Get a grip on Obama's handshake
Greeting Chávez with a smile does not mean the US is weak.
President Obama's recent grip-and-grin with Venezuelan firebrand Hugo Chávez has sparked a barrage of criticism on the Internet and in Washington. So did Mr. Obama's apparent bow before the Saudi king at the Group of 20 meeting. And then there was his admission in Europe that the US has sometimes shown "arrogance" toward its allies.Skip to next paragraph
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What's the matter with these gestures? They portray the president as an apologist and naive, and the United States as weak, say critics. They undermine the democratic and leadership values – the moral fiber – that give America its strength.
Get a grip. Those who are racing to challenge Mr. Obama's new tone – some prominent Republicans but also a few Democrats – are overreaching. The Chávez handshake does not amount to a strategic give. Besides, it is far too early to assess whether the president's soft diplomacy will turn the US into a Pillsbury dough boy.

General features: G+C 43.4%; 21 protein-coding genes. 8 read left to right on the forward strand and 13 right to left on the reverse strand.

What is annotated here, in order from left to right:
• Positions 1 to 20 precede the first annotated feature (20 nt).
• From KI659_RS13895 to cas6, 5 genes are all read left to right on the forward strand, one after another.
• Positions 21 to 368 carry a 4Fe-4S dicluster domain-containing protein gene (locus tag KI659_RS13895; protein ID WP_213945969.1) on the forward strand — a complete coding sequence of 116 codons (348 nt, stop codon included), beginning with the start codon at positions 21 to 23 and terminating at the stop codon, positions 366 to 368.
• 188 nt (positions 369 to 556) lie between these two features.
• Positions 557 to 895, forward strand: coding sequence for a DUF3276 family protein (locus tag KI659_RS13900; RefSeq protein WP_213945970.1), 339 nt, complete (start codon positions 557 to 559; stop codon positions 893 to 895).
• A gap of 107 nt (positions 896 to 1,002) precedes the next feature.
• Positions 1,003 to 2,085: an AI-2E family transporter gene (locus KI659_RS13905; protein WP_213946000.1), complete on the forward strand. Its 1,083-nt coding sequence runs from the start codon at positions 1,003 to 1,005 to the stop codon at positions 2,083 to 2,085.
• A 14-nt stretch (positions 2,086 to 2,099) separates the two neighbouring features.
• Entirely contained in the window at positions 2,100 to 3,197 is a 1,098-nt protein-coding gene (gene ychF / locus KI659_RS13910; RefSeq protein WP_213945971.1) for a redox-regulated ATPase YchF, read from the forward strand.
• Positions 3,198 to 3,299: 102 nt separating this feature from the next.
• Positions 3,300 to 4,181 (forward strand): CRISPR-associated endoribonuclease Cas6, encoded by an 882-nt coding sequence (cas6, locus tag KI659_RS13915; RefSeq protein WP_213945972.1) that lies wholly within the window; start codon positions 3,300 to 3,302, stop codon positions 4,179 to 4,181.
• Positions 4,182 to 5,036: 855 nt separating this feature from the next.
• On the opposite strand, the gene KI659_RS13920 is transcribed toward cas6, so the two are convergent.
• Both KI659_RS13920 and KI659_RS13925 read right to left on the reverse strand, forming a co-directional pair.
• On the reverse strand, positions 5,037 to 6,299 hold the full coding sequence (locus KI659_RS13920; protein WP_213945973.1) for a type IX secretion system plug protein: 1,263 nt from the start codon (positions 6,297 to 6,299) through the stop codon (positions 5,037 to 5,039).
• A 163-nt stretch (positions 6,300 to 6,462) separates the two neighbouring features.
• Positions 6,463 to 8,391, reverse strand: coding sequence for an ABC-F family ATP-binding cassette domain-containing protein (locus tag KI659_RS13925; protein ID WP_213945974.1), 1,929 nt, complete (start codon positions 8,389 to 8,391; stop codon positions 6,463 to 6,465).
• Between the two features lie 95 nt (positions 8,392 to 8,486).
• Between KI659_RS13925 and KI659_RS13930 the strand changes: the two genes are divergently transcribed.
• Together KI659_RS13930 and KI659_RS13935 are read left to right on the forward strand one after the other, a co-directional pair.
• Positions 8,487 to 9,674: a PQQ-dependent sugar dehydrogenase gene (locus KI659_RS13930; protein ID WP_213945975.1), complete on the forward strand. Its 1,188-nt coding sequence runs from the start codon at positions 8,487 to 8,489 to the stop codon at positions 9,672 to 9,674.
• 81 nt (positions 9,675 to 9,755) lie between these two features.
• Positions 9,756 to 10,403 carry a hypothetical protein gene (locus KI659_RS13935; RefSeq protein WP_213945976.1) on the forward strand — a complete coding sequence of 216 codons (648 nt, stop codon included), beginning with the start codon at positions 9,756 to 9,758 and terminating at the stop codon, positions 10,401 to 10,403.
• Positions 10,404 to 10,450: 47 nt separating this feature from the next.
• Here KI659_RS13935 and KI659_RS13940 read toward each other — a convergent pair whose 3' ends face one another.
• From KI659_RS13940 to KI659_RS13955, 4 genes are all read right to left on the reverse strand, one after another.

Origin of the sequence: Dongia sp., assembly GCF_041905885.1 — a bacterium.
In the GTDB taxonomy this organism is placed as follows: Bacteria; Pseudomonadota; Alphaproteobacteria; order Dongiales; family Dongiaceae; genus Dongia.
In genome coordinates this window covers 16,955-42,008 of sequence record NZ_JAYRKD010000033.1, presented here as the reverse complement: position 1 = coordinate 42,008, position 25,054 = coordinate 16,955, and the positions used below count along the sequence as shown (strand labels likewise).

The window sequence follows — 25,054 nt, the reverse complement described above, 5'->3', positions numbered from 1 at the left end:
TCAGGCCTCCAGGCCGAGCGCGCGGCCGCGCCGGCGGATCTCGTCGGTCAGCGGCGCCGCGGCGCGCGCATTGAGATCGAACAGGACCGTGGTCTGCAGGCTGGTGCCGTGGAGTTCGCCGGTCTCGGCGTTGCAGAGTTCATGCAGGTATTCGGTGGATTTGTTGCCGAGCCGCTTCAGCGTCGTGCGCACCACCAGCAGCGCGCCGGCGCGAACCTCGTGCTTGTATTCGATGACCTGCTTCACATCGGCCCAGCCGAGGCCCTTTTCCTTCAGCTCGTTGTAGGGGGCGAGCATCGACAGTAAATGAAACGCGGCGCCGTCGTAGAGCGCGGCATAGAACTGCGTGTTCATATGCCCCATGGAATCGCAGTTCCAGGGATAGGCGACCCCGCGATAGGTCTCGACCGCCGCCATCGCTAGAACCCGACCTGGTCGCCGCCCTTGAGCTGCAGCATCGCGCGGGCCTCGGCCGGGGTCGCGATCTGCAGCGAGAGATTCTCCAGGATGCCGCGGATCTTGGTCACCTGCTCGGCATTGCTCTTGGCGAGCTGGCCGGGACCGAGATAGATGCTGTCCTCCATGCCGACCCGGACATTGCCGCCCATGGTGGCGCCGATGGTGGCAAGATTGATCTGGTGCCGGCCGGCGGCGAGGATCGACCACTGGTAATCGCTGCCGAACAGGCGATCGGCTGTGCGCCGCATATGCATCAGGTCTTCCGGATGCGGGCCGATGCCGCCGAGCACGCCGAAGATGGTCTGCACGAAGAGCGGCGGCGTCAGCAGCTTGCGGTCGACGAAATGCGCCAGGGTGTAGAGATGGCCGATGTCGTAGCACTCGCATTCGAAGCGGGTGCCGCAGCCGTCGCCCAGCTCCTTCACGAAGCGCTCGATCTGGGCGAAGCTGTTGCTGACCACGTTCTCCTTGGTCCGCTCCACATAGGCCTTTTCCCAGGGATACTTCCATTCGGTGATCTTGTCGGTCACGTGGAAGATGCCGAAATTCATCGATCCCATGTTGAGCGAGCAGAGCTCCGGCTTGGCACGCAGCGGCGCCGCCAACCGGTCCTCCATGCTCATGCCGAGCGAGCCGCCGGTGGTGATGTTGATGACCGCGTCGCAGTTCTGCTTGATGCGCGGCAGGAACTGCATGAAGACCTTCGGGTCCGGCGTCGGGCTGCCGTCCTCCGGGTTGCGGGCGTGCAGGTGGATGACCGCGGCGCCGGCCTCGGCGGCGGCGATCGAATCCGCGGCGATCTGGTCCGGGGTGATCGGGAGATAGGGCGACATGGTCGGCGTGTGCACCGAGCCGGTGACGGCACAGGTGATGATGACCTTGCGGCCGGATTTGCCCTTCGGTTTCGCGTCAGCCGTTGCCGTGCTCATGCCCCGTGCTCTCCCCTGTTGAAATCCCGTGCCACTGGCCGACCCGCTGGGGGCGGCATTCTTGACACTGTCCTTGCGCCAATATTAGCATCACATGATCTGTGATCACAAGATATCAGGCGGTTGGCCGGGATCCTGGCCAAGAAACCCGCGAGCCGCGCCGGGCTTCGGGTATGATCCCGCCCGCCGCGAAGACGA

The tonal shift is necessary to reinforce ties with allies and take a new tack with difficult or dangerous countries. Indeed, this shift was already underway during the second term of President Bush, and Mr. Bush practiced his own personal diplomacy with leaders such as Vladimir Putin.
If deferential gestures and keeping the door open to its foes fail to further US interests abroad, the world will have to admit that at least Washington tried. That could galvanize support for the US in the long run. It could, for instance, make it easier to take tougher measures against Iran.
And speaking of the long run, the strategic sands are shifting from under America. Other powers such as China are rising. The US can exert leadership, but it can't solve global problems alone or always throw its weight around. A "geotherapist" president may be exactly what's needed for a new reality in geopolitics – to an extent.
The problem with this foreign-policy debate – soft vs. tough or realism vs. moralism – is that it leaves no room for using one or the other in different circumstances, which is what's required in diplomacy, regardless of the era. The challenge lies in finding the right mix.